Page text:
No player who has struck out 200 times in a season has hit better than .262, and most have hit around .220. Sano is on pace for a record 235 strikeouts, so between that and his absurd .463 BABIP, you should expect the batting average to come down. He may come closer to the .260 mark than not, given how hard he hits the ball, but he's aspiring to be what Chris Davis has been the last few years -- i.e., the most high-variance of players.
Just when Avisail Garcia looks like he's slowing down, his batting average slipping all the way to (gasp!) .336, he goes and turns in his most productive week of the season, homering twice Saturday. This charade has already lasted longer than anyone would have expected, which makes it deserving of a longer look, but it's a fine line he's walking statistically. He has one of the lowest walk rates of any qualifying hitter, which means his production is entirely tied to batting average, and right now, that's built on an unsustainable .402 BABIP.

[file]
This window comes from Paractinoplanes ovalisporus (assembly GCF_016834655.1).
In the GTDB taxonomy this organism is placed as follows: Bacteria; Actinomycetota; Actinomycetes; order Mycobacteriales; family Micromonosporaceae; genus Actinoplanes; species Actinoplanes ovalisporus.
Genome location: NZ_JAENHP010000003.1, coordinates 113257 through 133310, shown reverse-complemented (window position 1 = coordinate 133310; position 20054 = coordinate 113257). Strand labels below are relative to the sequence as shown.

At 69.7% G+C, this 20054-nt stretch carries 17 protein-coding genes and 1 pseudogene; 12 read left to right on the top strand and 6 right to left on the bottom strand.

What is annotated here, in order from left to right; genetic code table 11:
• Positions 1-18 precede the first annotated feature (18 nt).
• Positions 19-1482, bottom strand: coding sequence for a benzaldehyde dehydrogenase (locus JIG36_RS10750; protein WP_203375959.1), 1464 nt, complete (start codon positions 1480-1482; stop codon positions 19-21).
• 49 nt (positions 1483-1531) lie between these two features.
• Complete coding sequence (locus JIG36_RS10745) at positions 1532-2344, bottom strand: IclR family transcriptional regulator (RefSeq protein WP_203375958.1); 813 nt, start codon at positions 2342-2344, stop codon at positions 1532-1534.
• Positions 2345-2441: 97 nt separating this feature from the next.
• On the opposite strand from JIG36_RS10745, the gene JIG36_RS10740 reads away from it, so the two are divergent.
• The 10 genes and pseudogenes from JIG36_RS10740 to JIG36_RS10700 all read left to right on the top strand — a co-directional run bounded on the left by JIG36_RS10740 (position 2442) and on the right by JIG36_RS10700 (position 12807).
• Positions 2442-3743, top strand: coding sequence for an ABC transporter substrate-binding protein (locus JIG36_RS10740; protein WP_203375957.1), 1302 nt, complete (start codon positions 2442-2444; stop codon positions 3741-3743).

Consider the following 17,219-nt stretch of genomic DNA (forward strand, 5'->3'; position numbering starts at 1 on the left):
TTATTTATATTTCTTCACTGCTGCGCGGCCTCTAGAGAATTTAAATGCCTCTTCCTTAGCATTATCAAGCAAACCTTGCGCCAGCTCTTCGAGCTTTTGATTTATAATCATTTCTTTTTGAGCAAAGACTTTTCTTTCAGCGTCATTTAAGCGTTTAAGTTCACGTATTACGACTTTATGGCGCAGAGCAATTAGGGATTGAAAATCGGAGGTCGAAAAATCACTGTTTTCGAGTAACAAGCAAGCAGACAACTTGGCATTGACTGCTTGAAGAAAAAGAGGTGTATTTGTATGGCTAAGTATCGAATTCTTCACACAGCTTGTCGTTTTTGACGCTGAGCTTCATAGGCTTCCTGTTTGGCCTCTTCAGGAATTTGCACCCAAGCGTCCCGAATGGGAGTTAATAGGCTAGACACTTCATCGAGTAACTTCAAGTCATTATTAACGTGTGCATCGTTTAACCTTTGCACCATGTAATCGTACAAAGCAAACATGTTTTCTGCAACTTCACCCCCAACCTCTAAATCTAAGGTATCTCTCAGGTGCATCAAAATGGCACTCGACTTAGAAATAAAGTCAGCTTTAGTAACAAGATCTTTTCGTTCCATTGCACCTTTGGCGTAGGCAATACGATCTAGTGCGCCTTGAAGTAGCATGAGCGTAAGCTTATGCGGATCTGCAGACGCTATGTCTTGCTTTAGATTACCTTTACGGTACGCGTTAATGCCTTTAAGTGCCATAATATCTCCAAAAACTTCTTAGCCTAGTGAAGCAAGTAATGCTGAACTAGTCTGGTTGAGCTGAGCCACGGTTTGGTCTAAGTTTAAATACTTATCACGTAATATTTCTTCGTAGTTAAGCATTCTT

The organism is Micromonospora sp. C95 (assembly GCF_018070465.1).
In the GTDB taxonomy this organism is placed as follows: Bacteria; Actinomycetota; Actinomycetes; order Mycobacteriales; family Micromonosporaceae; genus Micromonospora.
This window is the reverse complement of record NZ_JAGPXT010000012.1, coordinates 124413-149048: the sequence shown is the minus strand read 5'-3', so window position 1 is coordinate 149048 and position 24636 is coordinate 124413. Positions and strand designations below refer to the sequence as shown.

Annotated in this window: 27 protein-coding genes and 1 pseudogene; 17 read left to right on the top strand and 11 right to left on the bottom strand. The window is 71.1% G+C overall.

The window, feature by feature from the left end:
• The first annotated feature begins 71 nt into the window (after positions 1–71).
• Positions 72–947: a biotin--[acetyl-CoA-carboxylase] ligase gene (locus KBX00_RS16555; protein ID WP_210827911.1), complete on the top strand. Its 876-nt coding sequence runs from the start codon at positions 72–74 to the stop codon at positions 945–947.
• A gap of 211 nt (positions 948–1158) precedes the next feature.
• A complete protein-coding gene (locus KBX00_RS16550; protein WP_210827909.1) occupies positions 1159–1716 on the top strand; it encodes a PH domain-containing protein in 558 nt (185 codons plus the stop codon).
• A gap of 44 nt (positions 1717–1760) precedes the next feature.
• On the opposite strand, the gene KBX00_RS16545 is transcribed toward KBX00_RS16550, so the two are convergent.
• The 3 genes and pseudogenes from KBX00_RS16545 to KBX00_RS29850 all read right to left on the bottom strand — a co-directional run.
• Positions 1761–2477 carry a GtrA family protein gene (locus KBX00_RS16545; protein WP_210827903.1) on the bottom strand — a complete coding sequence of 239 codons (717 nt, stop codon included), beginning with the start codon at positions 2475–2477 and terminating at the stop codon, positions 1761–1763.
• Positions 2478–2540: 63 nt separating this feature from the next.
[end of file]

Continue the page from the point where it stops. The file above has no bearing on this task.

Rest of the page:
Maybe he can keep hitting over .300 if the power gains are legit -- and for a strapping 25-year-old, that's certainly plausible -- but his fly-ball rate suggests he's still not great at elevating the ball, which again gives him a thin margin for error. He may well be the hitter Adam Jones was in his prime, or he may be another Melky Cabrera.
Like Garcia, Dickerson continues to laugh in the face of an above-.400 BABIP, putting together one of his best stretches of the season with five home runs over five consecutive two-hit games. He's looking like the hitter we all hoped he'd be with the Rockies, and so the pressure to endorse him utterly and completely is mounting.